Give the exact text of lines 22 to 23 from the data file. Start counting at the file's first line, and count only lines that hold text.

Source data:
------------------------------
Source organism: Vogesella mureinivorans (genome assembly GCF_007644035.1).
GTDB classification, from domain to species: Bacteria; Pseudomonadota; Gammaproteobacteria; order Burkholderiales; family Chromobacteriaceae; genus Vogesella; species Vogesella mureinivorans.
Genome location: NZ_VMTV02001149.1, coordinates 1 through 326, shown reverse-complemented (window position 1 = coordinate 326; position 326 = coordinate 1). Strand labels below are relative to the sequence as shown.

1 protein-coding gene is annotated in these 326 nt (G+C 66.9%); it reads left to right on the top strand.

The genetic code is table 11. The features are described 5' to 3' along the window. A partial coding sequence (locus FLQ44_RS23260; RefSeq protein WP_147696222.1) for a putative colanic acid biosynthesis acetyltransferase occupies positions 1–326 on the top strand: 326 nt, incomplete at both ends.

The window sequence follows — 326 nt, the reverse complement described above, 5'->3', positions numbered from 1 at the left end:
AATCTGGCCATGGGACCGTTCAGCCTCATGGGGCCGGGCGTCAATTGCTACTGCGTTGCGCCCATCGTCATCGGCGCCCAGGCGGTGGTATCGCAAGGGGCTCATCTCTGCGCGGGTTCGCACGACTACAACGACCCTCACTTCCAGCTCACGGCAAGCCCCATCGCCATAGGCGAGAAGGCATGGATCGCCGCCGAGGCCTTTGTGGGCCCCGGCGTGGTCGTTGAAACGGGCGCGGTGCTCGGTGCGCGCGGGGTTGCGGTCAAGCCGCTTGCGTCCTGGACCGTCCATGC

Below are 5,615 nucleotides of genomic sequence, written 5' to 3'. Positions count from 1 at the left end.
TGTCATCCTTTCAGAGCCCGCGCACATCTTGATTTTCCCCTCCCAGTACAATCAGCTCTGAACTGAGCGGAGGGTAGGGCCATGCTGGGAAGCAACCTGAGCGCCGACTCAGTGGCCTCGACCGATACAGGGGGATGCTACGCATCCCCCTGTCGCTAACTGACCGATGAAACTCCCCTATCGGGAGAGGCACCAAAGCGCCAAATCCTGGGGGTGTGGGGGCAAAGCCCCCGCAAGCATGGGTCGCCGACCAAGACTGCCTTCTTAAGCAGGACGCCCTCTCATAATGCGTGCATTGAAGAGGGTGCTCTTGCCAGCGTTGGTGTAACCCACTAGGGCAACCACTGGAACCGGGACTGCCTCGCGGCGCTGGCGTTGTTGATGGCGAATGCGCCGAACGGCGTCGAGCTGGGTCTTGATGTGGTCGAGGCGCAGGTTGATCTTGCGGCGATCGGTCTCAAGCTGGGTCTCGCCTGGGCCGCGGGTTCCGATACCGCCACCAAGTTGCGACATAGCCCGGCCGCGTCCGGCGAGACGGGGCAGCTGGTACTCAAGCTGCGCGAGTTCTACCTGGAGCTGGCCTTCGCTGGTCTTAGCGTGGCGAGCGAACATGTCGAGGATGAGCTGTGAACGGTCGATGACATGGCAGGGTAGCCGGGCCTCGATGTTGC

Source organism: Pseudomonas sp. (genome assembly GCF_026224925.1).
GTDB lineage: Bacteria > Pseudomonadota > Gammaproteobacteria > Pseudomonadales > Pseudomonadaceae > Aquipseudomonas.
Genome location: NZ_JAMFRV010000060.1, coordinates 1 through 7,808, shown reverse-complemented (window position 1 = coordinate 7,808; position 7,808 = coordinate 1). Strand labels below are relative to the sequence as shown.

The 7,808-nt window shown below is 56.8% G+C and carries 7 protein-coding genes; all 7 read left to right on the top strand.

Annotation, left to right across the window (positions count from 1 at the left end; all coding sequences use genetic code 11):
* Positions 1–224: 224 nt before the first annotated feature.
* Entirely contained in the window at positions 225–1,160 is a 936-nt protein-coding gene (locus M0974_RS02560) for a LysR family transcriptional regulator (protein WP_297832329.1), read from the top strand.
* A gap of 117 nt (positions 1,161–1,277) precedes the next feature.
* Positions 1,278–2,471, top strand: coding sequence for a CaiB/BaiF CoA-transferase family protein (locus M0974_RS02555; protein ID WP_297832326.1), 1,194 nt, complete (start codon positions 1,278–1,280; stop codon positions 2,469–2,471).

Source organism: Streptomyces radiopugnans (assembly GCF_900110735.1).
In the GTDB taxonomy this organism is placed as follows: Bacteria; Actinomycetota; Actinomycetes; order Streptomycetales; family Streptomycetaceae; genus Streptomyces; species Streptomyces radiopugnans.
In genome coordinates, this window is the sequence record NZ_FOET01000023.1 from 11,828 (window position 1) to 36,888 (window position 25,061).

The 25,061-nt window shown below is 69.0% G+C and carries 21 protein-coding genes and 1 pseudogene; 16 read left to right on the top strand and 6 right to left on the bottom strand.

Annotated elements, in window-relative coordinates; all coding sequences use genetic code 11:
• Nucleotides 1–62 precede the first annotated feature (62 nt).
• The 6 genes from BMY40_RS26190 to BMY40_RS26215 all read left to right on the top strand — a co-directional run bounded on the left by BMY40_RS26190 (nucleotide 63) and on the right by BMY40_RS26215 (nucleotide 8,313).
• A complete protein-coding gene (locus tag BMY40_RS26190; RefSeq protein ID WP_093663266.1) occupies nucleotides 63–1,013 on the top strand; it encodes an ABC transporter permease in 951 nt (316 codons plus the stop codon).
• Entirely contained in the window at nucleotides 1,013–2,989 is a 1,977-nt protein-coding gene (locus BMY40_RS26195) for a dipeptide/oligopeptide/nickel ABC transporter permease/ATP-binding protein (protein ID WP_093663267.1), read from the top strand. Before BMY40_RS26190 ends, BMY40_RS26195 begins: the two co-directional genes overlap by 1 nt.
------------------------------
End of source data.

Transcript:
The 25,061-nt window shown below is 69.0% G+C and carries 21 protein-coding genes and 1 pseudogene; 16 read left to right on the top strand and 6 right to left on the bottom strand.

Annotated elements, in window-relative coordinates; all coding sequences use genetic code 11: